With minus temperatures on the horizon, it’s now or never to get your head around your tactical plan to building a defence against old man winter.
There are, however, some unhelpful myths buzzing around the internet which must be busted for the sake of thousands of commuters whose bones are expecting an incoming chilling.
We’ve already covered how to avoid getting the flu in the office, but what precautions can you take to keep warm on your commute home?
1. Fill your pockets with handwarmers
You could make your own with a zip-lock bag, water and calcium chloride pellets, which you can get at any hardware shop, but the shop-bought hand-warmer is the perfect companion to chilly mitts on your walk home. Once you crack one of these chemical hand-holders, you’ll never settle for just cotton gloves again.
2. Wear a hat, even if the myth isn’t true
As your mum might tell you, the majority of the heat lost from your body is from your head. This is unfortunately not true. This world belief actually came from a military survival guide from the 70s that suggested that you lose 40-45% of heat from the dome but there are still advantages to wearing a hat. When fully clothed, you’ll lose warmth from any available, uncovered surface.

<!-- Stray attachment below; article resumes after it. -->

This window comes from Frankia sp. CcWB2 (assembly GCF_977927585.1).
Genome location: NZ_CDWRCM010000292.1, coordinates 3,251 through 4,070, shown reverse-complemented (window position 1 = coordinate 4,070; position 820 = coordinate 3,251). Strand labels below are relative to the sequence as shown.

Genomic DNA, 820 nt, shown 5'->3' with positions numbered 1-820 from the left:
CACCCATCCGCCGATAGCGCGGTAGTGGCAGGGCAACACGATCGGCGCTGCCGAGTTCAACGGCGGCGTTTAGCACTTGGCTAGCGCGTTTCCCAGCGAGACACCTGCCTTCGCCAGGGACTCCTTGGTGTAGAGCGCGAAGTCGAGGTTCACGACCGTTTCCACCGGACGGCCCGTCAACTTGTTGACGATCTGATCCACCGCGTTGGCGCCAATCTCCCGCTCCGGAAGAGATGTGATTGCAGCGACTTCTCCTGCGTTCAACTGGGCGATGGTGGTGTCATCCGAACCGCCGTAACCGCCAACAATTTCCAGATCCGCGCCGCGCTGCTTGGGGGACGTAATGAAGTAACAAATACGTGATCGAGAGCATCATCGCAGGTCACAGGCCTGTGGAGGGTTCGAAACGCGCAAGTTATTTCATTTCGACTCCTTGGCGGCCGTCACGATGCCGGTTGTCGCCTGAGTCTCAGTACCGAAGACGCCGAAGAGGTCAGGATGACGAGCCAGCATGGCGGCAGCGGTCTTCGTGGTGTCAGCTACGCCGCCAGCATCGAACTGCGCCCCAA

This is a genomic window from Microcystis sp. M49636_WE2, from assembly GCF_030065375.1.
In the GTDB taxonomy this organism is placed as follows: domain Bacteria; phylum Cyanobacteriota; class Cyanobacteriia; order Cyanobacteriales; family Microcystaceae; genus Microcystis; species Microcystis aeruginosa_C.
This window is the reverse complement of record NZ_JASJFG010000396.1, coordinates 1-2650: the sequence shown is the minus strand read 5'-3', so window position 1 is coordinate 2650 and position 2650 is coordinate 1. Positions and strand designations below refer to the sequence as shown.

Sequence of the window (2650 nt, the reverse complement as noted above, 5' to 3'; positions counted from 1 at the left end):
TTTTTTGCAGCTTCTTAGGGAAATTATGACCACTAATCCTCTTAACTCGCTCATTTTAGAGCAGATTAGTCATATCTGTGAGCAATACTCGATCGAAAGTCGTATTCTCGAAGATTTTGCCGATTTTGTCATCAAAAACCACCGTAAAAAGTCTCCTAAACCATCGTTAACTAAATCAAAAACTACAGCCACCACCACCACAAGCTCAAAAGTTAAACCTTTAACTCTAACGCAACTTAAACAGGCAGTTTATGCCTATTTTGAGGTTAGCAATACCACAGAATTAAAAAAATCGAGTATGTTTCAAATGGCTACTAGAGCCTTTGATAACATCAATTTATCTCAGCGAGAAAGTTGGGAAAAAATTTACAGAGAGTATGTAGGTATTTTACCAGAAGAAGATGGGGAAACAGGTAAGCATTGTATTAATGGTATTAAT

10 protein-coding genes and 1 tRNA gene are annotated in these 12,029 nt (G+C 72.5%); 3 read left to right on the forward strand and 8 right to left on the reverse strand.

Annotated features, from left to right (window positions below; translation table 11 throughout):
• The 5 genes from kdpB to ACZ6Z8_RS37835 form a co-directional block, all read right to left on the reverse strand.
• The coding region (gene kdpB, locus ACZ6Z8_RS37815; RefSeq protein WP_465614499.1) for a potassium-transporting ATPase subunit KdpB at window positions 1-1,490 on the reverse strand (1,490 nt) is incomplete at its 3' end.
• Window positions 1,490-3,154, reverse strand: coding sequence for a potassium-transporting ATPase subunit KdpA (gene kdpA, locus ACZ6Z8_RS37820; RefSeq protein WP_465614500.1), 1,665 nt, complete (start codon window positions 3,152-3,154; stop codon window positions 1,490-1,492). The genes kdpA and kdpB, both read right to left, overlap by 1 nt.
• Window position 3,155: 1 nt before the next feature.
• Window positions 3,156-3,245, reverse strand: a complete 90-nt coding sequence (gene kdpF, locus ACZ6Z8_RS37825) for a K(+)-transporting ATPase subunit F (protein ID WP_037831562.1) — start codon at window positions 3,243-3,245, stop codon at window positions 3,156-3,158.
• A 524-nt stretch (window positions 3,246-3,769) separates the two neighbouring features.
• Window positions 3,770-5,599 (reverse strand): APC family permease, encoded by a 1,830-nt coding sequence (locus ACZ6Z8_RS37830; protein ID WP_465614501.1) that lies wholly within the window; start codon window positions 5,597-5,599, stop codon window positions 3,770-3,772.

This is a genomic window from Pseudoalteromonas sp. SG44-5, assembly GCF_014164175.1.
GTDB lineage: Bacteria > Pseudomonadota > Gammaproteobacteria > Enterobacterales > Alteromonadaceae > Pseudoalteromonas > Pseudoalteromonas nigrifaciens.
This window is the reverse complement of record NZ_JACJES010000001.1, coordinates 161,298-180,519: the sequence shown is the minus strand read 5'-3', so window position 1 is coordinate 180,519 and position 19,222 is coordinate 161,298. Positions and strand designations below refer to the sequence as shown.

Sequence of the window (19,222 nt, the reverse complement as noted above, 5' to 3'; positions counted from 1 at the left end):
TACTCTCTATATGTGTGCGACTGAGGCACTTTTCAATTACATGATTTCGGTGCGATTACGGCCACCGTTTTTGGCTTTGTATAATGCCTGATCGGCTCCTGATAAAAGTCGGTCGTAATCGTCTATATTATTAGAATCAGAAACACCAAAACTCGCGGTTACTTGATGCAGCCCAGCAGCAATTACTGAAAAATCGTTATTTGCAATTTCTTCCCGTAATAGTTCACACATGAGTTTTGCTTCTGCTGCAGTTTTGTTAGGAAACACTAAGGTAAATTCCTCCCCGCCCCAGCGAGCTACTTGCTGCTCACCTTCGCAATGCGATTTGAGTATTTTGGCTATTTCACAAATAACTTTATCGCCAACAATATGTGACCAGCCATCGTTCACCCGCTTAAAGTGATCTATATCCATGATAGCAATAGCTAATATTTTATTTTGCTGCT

3. Eat before you leave the office
A great way to keep the body producing warmth is through digestion. By eating something carbohydrate loaded like a banana or flapjack before you venture into the brisk city streets, you can turn your body into a self-sufficient radiator with enough juice to keep you and anyone in your immediate vicinity toasty.
4. Actively get onto packed tube and bus carriages
This is probably the only time we would ever advise getting up-close and personal with your fellow commuter but when the stakes are high and the temperatures are sub-zero, this tactic works a dream. Expect a harsh adjustment when you leave the station and are hit by arctic winds but if you live close enough, the payoff of escaping the cold for five to ten minutes will be worth it.
5. Think warm thoughts
Science has shown that one’s core body temperature, with enough practice, can be controlled by the mind. That’s how Daredevil Wim Hof managed to climb Everest in just his shorts and run a full marathon in the Namib Desert without altering his core temperature. It’s a mind over matter issue. If Hof can freeze himself for an hour and 44 minutes fully submerged in ice, surely you can muster enough willpower to keep the winter winds from affecting you too much.